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Was Einstein Right? by Clifford M. Will
Tim Wilkinson answers the question Was Einstein Right? about general relativity with a “Yes!”.
In November 1915, Albert Einstein revealed his theory of general relativity to the world. Almost exactly a century later, in June 2015, at the Perimeter Institute in Waterloo, Canada, a group of physicists gathered to discuss a problem: the theorists are taking over. As Perimeter director Neil Turok told New Scientist, in physics, “theory is becoming ever more complex and contrived… and yet failing to explain the most basic facts” (Issue 3028, 4th July 2015). The main culprit is string theory, the mathematics of which have become all but impenetrable without yielding a single testable prediction. Physicists wanting to grapple with these developments, and philosophers studying their predicament, could do worse than start by reading Was Einstein Right? by Clifford M. Will, Distinguished Professor of Physics at the University of Florida.
Professor Will sets out his stall early on: “Without experiment, physics is sterile, physical theory merely idle speculation” (p.13). This book is remarkable in that Will manages to remain faithful to his objective of making experiment his focus, while at the same time delivering, almost in passing, a superb explanation of general relativity, without an equation in sight. Furthermore, you’ll find here none of the hyperbolic theorising that is usually assumed to sell popular physics books. There is no fretting about what, if anything, came before the Big Bang, no untestable hooey about quantum multiverses. Instead, Will exhorts us to “focus only on observable, operationally defined quantities, and avoid unanswerable questions” (p.50).
The author’s qualifications for giving us the lowdown on experimental general relativity are impressive. A distinguished academic physicist and Editor-in-Chief of the journal Classical and Quantum Gravity, he also chaired NASA’s Science Advisory Committee for the Gravity Probe B experiment for over ten years. Gravity Probe B is arguably the most important, and certainly the most delicate, test of general relativity so far performed, and became the longest-running project in NASA’s history. First conceived in 1959 and proposed to NASA in 1961, the satellite was not launched until 2004. The results – in the affirmative – were finally announced in 2011. Unfortunately, although the experiment is described in detail, the results arrived too late to be included in this book.
Induction and Under-Determination
Gravity Probe B heads off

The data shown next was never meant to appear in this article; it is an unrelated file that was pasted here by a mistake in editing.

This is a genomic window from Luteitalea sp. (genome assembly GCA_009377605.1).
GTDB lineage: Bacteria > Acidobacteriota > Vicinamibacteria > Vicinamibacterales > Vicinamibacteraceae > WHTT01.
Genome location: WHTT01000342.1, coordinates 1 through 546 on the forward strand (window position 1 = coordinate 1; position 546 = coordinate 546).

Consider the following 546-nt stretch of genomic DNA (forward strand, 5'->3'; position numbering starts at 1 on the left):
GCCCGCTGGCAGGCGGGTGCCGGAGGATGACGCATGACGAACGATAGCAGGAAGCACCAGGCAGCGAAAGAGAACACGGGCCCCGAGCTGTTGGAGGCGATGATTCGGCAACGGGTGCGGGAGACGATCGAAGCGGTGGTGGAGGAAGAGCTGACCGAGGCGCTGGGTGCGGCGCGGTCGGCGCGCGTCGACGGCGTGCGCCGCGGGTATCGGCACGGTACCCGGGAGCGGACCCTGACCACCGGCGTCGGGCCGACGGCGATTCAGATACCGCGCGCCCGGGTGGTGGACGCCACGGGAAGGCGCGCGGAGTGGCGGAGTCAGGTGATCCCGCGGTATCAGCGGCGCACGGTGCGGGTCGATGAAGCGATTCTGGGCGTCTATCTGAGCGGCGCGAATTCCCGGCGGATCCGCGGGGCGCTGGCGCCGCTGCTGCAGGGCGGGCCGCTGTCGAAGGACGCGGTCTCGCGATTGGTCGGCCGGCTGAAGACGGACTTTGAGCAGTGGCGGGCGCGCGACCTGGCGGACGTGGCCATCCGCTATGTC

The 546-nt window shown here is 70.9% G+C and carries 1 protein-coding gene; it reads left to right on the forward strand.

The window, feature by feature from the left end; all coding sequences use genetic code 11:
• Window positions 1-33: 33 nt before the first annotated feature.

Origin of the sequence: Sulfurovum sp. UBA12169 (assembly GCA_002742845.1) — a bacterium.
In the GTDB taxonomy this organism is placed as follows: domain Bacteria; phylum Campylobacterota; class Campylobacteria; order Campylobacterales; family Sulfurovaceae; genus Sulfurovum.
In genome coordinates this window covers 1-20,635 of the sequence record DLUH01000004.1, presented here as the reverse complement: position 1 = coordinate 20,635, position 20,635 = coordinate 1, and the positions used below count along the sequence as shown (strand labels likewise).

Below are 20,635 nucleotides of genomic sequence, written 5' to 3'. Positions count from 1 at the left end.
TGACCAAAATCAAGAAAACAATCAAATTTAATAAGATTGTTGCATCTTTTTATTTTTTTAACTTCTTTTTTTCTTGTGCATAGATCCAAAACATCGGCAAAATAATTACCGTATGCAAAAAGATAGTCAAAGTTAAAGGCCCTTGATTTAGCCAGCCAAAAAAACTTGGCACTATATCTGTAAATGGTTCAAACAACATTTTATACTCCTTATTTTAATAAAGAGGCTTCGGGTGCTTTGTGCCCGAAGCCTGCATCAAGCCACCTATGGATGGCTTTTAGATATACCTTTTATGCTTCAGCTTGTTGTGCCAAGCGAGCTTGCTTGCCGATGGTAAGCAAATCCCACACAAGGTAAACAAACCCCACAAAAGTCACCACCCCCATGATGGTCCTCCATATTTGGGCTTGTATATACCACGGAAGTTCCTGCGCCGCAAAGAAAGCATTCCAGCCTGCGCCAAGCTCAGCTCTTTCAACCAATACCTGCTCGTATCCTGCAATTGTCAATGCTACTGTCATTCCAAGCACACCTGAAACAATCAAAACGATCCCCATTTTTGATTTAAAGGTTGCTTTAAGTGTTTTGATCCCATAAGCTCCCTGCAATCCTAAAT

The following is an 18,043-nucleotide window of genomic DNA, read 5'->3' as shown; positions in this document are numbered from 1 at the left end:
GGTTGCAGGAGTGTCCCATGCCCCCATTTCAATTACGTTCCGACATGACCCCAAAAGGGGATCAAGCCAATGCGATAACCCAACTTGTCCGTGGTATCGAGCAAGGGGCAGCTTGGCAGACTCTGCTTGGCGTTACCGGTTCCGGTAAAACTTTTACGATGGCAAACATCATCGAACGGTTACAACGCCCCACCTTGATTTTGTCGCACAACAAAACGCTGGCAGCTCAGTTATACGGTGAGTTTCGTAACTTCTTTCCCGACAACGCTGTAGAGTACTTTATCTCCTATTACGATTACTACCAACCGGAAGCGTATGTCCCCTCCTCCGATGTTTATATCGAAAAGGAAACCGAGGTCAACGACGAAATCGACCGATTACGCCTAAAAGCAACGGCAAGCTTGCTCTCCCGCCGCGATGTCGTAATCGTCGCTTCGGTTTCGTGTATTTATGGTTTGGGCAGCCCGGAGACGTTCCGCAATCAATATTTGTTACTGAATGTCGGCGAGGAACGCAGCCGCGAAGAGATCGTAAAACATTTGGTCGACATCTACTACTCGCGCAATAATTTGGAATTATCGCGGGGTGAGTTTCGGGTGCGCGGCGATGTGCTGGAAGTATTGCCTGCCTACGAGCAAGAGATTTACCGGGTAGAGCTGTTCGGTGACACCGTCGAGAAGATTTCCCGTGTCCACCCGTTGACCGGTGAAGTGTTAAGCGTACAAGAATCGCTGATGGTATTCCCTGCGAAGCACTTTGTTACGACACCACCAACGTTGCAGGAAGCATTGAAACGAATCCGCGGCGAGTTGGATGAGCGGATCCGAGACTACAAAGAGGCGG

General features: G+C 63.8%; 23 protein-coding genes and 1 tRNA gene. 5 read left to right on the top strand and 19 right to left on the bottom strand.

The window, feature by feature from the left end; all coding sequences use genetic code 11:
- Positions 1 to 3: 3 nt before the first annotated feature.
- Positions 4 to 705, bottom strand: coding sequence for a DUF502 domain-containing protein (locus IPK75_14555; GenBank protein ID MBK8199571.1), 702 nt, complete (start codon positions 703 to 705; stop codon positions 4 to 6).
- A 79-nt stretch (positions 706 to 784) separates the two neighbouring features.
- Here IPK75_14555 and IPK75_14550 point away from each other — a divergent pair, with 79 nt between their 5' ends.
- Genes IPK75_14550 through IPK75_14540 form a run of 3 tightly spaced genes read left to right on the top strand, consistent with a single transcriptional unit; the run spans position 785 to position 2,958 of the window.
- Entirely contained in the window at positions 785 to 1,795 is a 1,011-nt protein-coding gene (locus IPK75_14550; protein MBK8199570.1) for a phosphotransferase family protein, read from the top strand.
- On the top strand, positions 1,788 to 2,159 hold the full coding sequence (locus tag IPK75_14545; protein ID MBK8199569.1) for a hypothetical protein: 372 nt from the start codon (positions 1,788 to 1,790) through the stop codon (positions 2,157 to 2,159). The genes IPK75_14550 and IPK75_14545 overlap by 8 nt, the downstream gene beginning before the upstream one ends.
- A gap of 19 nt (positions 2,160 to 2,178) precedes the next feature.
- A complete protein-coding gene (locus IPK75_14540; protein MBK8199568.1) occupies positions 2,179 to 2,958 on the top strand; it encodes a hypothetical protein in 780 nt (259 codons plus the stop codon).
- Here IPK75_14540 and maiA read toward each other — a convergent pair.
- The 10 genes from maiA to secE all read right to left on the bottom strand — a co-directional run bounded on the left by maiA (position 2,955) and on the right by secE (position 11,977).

The evidence-based approach to knowledge yields a treasure-trove of ideas for anyone interested in the philosophy of science.
It is generally accepted by philosophers of science that scientific theories can never be finally confirmed. For starters, the past may not be an absolutely reliable guide to the future, so that what has been observed might not be what will be observed in the future, even in the same circumstances. This is part of the problem of induction. Moreover, for any given experimental result, there might be several theories capable of predicting that result, so how do you know which is the correct theory, given that evidence? This is the so-called under-determination problem.
Will gives us a striking example of under-determination in action, as he charts the rise and fall of an alternative theory of gravitation – the Brans-Dicke Theory, developed in the 1960s and 70s. For a time, it looked as though certain experiments might go against general relativity and in favour of Brans and Dicke. Although the tide eventually turned in favour of general relativity, as Will recounts, with appropriately chosen parameters, Brans-Dicke Theory can always be configured to produce exactly the same predictions as general relativity, to within any given level of experimental accuracy. Why then, ponders Will, did Brans-Dicke Theory fall out of favour? In what sense is it wrong, and general relativity right?
The answer can be partly put down to Occam’s razor – general relativity is a simpler, more elegant theory. Philosophers reading Will’s account may also conclude that Brans-Dicke Theory was a degenerative theory – it was constantly in need of tweaking to accommodate troublesome observations, without any concomitant increase in its explanatory or predictive power.
In other chapters of Was Einstein Right? we are served a banquet of food for thought on the relationship between positive evidence – observations that conform with what a theory would predict – and confirmation that that theory is true. A single repeatable negative example – that is, an observation which goes against the predictions of the theory – will always carry more weight than any number of positive ones. In fact, a repeatable negative observation will, generally speaking, falsify the theory under scrutiny. However, in some approaches in the philosophy of science (such as those incorporating Bayesian probability), positive evidence should count for something, especially when the observation concerned would be extremely surprising without the theory in question predicting it. As Will shows, some of the predictions of general relativity are so surprising as to be almost unbelievable, but have been verified by observations nonetheless. For instance, when setting out the implications of general relativity on the bending of light rays, the effect of gravity on clocks, and the motion of Mercury around the Sun, Will clearly, carefully, and convincingly explains why calculations done using Euclidean geometry and Newton’s ideas of gravity will produce different results to general relativity. He then leads us through decades of experiments designed to test general relativity’s predictions. Because the experimental difficulties and uncertainties are placed front and centre, students of the philosophy of science will find it entertaining and illuminating to relate their ideas to the episodes described. As a source of material for such an exercise, Was Einstein Right? fares better than many texts written specifically for that purpose.